Improving Teaching and Learning Through Writing by mia17331


									Improving Teaching and Learning
  Through Writing Assessment
      An Ambassadorial Project of the
        Council of Writing Program
          Administrators (WPA)

   For AAC&U’s Integrative Designs for General
          Education and Assessment

           Boston, MA, Feb. 22, 2008
• Susanmarie Harrington, Professor of
  English, Indiana University-Purdue
  University Indianapolis
• Peggy O'Neill, Associate Professor of
  Writing, Loyola College
• Bob Broad, Professor of English, Illinois
  State University
Why We Love (Good) Writing
• It interprets writing in local contexts
• It creates site-specific assessments
• It connects disciplines, genres, and
• It facilitates ongoing decisions about
  students, courses, and programs
 Assessment Benefits: Inquiry
• Site-based assessment generates useful
  information for local users
• Writing assessment answers questions that
  stakeholders value
  – What holds students up in advanced comp?
  – What can our majors do?
  – How do students use sources, and why do they
    make choices about web materials that run
    counter to faculty advice?
      Assessment Benefits:
        Formative Uses
• Writing assessment supports the
  development of curriculum,
  assignments, and feedback
• Writing assessment makes work
  samples and rating criteria public
• Writing assessment facilitates debates
  about samples and criteria
      Assessment Benefits:
• Writing assessment brings together
  content specialists, practitioners, and
  evaluators, in interdisciplinary dialogue
• Writing assessment builds public
  records over time
• Writing assessment makes data-based
  decisions the foundation for program
    Writing Assessment and
      General Education
• Writing in the disciplines is part of
  knowing the disciplines
• Writing is a shared subject across
• Writing provides a common vocabulary
  for conversation
• Writing unites teachers and students
    Embedded Assignments

• Course specific
• Embedded in the curriculum (writing
  done as part of the regular course work)
• Low stakes to specific students and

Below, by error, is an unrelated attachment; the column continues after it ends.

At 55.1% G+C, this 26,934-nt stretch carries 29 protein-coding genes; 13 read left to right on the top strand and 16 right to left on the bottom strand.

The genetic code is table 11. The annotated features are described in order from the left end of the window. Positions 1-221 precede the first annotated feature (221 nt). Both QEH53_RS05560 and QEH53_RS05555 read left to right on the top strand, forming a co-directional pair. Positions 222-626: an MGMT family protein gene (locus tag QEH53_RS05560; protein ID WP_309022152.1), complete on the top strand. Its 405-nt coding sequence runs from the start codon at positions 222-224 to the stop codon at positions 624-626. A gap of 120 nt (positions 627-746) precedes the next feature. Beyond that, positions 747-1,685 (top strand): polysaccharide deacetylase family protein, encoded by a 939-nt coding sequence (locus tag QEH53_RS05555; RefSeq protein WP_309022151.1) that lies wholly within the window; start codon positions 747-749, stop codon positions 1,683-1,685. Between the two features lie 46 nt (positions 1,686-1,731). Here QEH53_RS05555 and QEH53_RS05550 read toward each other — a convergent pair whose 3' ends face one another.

faculty; usually sampling method used
  (e.g., random, purposeful, stratified)
  Embedded Assignments
• Engages faculty
    *Faculty decide the assignment (e.g.research
    based essay, laboratory research report)
    *Faculty decide the evaluation criteria/standards
    (tied to outcomes)
    *Faculty apply the criteria
     Embedded Assignments
Seattle University, John Bean Consulting Professor of
  Writing and Assessment; For more information see
Frederick Community College, Kenneth Kerr, English

Bean, John C., David Carrithers, and Theresa Earenfight. “Transforming
   WAC through a Discourse-Based Approach to University Outcomes
   Assessment.” WAC Journal 16 (September 2005): 5-21.
Suskie, Linda. Assessing Student Learning: A Common Sense Guide.
   Bolton MA: Anker, 2004.
Walvoord, Barbara. E. Assessment Clear and Simple: A Practical Guide
   for Institutions, Departments, and General Education. San Francisco:
   Jossey- Bass, 2004.
  Mid-Career Writing Portfolio
• Proficiency examinations (stake for all
• Diagnostic (identifies students in need
  of extra writing support)
• Includes course-embedded work
  (papers submitted)
• Includes multiple samples of work from
  several courses
  Mid-Career Writing Portfolio

• Engages faculty
    *Faculty decide the appropriate assignments
    (e.g.research based essay, laboratory research
    *Faculty decide the evaluation criteria/standards
    (usually tied to outcomes)
    *Faculty apply the criteria
  Mid-Career Writing Portfolio
Washington State University, Diane Kelly-Riley Writing
  Assessment Office; Additional information is available at
Carleton College, Dr. Carol Rutz, Writing Program Director;
  Additional information is available at

Haswell, Richard H., ed. Beyond Outcomes: Assessment and Instruction
    within a University Writing Program Norwood, NJ: Ablex, 2001.
Rutz, Carol and Jacqulyn Lauer-Glebov. "Assessment and Innovation:
    One Darn Thing After Another," Assessing Writing 10.2 (2005). 80-99.
Principles and Practices in Electronic Portfolios. Conference on College
    Composition and Communication, 2007. Available at
Rubrics: The Good & the Bad
• Sincere and useful effort to discover
  and document criteria
• Wrong kind of inquiry: speculative and
  cursory, lacking open discussion &
• Wrong kind of document: generic and
   Dynamic Criteria Mapping
• Streamlined form of grounded theory
• Inductive and empirical inquiry
  conducted by local faculty using local
  students’ work
• Criteria are recorded, negotiated, and
 Excerpt from City University’s
   Map of Textual Qualities
From What We Really Value: Beyond Rubrics in Teaching and Assessing
                Writing. Utah State U Press, 2003.

       in Student-Author
                                                  Epistemic spectrum           Rhetorical
Growth                Affective/Moral               Significance
                           Effort                                              Intellectual
                       Taking risks                                             Thinking
           Process                                                                            Audience
                                        Empty                          Persuasive             awareness
                                        Hollow                         Convincing
                                        Clichéd                         Powerful
Mid-Michigan Community College:
   DCM Across the Curriculum

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